You get uncomfortable just asking for money and don’t value your time enough to walk away from clients that don’t want to pay you what you’re worth.
If you’re ever going to get fully-booked, and produce work you’re proud of, you’re going to have to learn the skills of business in addition to the skills of photography.
How to Be Successful: If you want to be successful, you’re going to need to learn to market yourself and sell your work.
Sales matter more than anything else in your business.
Selling yourself online and in-person. If you want to have the audacity to build a business out of your passion, you need to learn salesmanship.
Does that mean I’m saying you need to put on a cheap suit and start hocking infomercial products and used cars?
NO! You’re not selling things people don’t need (and in most cases, don’t want).
You’re serving people, not pushing something on them they don’t want.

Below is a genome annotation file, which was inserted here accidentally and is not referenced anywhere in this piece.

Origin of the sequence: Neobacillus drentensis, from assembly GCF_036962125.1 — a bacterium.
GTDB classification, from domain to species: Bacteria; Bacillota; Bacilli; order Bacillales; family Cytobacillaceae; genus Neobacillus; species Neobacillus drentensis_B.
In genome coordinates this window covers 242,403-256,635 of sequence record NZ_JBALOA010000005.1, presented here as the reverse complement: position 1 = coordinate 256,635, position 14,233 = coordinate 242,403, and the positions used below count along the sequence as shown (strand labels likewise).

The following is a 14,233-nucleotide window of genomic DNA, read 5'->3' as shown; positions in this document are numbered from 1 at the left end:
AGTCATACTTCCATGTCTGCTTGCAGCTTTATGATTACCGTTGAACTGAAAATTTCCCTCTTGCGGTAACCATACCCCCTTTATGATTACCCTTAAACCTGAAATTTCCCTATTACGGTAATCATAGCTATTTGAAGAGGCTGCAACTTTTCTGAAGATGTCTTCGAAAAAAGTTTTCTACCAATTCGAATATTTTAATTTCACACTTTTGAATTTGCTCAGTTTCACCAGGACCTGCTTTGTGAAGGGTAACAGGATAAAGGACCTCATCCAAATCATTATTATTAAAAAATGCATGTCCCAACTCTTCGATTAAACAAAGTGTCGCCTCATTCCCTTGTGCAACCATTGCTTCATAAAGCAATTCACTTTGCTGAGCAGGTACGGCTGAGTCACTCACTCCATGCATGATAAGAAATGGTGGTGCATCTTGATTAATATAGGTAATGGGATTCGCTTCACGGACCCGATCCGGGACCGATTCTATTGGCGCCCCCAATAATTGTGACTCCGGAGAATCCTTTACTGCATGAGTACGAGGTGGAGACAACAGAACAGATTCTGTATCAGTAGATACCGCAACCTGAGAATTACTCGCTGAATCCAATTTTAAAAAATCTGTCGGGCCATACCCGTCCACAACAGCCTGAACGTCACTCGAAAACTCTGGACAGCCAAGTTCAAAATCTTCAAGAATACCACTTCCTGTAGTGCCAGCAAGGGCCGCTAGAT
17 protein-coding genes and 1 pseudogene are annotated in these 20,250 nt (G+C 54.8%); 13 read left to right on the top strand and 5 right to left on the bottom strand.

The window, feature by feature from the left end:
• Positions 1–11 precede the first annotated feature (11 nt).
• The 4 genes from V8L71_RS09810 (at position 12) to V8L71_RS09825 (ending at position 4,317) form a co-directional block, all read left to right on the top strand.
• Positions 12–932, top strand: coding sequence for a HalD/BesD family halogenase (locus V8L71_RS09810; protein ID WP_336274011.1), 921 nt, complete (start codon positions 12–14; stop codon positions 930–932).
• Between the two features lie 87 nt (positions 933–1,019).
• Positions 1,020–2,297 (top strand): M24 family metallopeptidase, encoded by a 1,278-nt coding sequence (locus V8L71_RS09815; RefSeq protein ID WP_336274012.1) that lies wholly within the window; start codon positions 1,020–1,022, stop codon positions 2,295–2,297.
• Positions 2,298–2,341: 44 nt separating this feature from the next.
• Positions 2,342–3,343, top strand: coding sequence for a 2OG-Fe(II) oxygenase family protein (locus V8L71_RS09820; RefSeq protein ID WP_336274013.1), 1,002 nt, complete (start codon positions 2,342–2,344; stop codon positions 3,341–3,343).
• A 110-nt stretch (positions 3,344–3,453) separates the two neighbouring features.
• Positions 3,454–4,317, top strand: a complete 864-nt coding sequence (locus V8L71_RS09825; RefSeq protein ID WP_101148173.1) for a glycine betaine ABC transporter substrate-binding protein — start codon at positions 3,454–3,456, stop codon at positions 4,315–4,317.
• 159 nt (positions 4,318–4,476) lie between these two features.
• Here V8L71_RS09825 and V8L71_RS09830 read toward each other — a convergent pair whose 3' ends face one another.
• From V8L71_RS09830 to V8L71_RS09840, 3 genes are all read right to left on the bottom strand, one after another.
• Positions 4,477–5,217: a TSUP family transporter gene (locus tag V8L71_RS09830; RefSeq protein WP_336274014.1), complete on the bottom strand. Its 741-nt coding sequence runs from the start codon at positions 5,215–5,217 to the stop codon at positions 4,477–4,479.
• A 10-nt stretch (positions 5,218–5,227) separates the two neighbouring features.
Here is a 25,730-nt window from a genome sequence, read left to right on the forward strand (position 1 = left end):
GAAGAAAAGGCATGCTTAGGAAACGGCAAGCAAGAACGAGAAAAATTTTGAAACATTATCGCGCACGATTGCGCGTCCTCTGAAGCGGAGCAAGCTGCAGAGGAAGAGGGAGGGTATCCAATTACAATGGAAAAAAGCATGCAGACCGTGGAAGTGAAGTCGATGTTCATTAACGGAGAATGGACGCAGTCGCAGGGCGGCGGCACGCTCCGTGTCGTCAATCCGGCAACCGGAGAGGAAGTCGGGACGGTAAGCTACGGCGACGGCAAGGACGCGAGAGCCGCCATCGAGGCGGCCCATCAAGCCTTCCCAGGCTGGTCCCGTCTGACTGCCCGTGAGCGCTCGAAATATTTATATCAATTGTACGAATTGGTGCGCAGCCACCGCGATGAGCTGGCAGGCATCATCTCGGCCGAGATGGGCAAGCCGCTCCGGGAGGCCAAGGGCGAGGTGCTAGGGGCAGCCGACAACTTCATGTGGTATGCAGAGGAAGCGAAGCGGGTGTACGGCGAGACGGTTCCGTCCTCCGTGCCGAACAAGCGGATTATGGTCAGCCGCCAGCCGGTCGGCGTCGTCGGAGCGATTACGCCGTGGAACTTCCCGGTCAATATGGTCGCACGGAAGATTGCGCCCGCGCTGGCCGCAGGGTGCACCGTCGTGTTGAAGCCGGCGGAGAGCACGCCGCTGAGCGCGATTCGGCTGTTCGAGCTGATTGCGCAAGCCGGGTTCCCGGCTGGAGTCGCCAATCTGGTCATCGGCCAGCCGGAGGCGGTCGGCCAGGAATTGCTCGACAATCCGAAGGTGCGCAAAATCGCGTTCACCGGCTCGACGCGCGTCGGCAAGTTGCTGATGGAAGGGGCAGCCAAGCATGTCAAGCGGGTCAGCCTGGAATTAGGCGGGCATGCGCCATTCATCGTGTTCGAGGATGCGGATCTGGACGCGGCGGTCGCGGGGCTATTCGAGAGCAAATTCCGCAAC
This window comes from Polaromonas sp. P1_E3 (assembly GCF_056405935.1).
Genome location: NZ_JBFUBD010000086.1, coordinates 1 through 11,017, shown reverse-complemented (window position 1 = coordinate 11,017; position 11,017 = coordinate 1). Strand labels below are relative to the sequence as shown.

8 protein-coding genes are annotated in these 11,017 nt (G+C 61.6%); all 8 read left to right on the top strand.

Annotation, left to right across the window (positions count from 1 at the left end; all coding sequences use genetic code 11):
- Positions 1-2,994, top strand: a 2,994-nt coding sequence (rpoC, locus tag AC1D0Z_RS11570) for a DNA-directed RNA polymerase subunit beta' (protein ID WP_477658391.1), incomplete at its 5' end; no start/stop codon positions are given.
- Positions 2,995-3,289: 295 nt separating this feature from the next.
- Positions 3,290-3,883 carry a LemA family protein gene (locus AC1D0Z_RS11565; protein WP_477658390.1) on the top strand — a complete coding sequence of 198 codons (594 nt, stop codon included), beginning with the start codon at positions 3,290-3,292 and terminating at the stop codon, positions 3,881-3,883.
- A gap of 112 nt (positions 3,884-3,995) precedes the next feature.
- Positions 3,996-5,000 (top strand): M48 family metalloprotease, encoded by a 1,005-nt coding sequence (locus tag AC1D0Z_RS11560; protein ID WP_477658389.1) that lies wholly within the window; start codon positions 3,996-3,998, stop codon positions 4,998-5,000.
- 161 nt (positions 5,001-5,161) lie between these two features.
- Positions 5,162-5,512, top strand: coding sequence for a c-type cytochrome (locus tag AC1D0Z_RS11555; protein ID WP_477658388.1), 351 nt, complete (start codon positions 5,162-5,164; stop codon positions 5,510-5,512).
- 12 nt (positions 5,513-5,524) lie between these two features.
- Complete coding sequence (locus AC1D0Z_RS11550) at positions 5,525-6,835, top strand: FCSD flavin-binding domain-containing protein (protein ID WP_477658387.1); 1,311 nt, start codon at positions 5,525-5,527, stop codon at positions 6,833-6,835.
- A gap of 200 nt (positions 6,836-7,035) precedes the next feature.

Pat Flynn has the motto of “serve first,” so when I talk about sales, that’s what I mean.
Sales is getting into the headspace of your client and helping them meet the needs they have. What is their goal with hiring a photographer (it’s not to get some pictures)? Why is that important to them? How committed are they to achieving this goal?
Very few things will drive your business forward more than learning to sell.
I remember in 2010 when I was working as a teacher and decided I’d had enough.
It was insane, telling my wife how I wanted to start working nights and weekends. Not at a job with a predictable wage, but starting my own business.
- Who was I to want this kind of life?
- Who was I to be able to make it happen?
- How would I keep clients coming in the door?